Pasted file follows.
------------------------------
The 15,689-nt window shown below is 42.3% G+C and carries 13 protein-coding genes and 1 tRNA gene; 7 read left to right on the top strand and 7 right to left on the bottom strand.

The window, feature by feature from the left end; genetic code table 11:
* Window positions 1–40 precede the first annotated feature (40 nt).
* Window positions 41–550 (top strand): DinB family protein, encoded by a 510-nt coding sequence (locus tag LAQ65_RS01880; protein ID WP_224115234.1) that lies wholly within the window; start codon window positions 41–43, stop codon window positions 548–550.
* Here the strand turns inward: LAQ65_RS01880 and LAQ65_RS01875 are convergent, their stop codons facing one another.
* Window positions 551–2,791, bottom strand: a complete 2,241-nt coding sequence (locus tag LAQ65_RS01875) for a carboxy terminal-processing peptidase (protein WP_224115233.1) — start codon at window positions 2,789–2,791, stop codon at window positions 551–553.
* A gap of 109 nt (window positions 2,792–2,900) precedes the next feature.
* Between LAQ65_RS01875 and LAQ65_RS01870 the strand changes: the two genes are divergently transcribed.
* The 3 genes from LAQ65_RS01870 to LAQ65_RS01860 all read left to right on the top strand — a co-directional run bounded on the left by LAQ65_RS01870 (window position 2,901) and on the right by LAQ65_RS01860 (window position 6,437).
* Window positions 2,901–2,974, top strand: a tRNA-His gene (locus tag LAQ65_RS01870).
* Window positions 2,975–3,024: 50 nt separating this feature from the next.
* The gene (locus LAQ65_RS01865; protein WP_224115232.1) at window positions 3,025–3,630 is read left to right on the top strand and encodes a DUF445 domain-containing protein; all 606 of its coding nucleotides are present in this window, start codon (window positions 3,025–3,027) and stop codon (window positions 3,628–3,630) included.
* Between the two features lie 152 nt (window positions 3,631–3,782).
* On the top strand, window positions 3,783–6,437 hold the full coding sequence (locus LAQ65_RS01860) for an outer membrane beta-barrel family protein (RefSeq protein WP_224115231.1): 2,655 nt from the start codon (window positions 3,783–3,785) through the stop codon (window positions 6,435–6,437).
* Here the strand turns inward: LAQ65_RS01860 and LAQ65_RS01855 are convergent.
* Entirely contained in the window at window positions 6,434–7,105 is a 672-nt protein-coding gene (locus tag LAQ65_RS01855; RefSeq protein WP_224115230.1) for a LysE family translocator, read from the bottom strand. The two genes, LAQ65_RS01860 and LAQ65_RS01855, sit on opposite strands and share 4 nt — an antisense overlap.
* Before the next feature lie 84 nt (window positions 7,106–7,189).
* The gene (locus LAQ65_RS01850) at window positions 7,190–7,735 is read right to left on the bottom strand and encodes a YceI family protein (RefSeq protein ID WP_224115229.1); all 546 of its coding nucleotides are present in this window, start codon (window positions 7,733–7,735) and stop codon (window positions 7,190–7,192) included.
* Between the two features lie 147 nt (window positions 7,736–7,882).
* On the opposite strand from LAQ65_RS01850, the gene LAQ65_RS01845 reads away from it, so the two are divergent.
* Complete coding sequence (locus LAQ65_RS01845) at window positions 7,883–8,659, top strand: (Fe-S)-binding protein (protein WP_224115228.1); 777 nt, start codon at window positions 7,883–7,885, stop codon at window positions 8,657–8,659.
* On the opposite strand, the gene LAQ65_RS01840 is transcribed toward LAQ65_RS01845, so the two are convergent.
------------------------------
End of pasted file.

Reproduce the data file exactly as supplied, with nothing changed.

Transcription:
The 15,689-nt window shown below is 42.3% G+C and carries 13 protein-coding genes and 1 tRNA gene; 7 read left to right on the top strand and 7 right to left on the bottom strand.

The window, feature by feature from the left end; genetic code table 11:
* Window positions 1–40 precede the first annotated feature (40 nt).
* Window positions 41–550 (top strand): DinB family protein, encoded by a 510-nt coding sequence (locus tag LAQ65_RS01880; protein ID WP_224115234.1) that lies wholly within the window; start codon window positions 41–43, stop codon window positions 548–550.
* Here the strand turns inward: LAQ65_RS01880 and LAQ65_RS01875 are convergent, their stop codons facing one another.
* Window positions 551–2,791, bottom strand: a complete 2,241-nt coding sequence (locus tag LAQ65_RS01875) for a carboxy terminal-processing peptidase (protein WP_224115233.1) — start codon at window positions 2,789–2,791, stop codon at window positions 551–553.
* A gap of 109 nt (window positions 2,792–2,900) precedes the next feature.
* Between LAQ65_RS01875 and LAQ65_RS01870 the strand changes: the two genes are divergently transcribed.
* The 3 genes from LAQ65_RS01870 to LAQ65_RS01860 all read left to right on the top strand — a co-directional run bounded on the left by LAQ65_RS01870 (window position 2,901) and on the right by LAQ65_RS01860 (window position 6,437).
* Window positions 2,901–2,974, top strand: a tRNA-His gene (locus tag LAQ65_RS01870).
* Window positions 2,975–3,024: 50 nt separating this feature from the next.
* The gene (locus LAQ65_RS01865; protein WP_224115232.1) at window positions 3,025–3,630 is read left to right on the top strand and encodes a DUF445 domain-containing protein; all 606 of its coding nucleotides are present in this window, start codon (window positions 3,025–3,027) and stop codon (window positions 3,628–3,630) included.
* Between the two features lie 152 nt (window positions 3,631–3,782).
* On the top strand, window positions 3,783–6,437 hold the full coding sequence (locus LAQ65_RS01860) for an outer membrane beta-barrel family protein (RefSeq protein WP_224115231.1): 2,655 nt from the start codon (window positions 3,783–3,785) through the stop codon (window positions 6,435–6,437).
* Here the strand turns inward: LAQ65_RS01860 and LAQ65_RS01855 are convergent.
* Entirely contained in the window at window positions 6,434–7,105 is a 672-nt protein-coding gene (locus tag LAQ65_RS01855; RefSeq protein WP_224115230.1) for a LysE family translocator, read from the bottom strand. The two genes, LAQ65_RS01860 and LAQ65_RS01855, sit on opposite strands and share 4 nt — an antisense overlap.
* Before the next feature lie 84 nt (window positions 7,106–7,189).
* The gene (locus LAQ65_RS01850) at window positions 7,190–7,735 is read right to left on the bottom strand and encodes a YceI family protein (RefSeq protein ID WP_224115229.1); all 546 of its coding nucleotides are present in this window, start codon (window positions 7,733–7,735) and stop codon (window positions 7,190–7,192) included.
* Between the two features lie 147 nt (window positions 7,736–7,882).
* On the opposite strand from LAQ65_RS01850, the gene LAQ65_RS01845 reads away from it, so the two are divergent.
* Complete coding sequence (locus LAQ65_RS01845) at window positions 7,883–8,659, top strand: (Fe-S)-binding protein (protein WP_224115228.1); 777 nt, start codon at window positions 7,883–7,885, stop codon at window positions 8,657–8,659.
* On the opposite strand, the gene LAQ65_RS01840 is transcribed toward LAQ65_RS01845, so the two are convergent.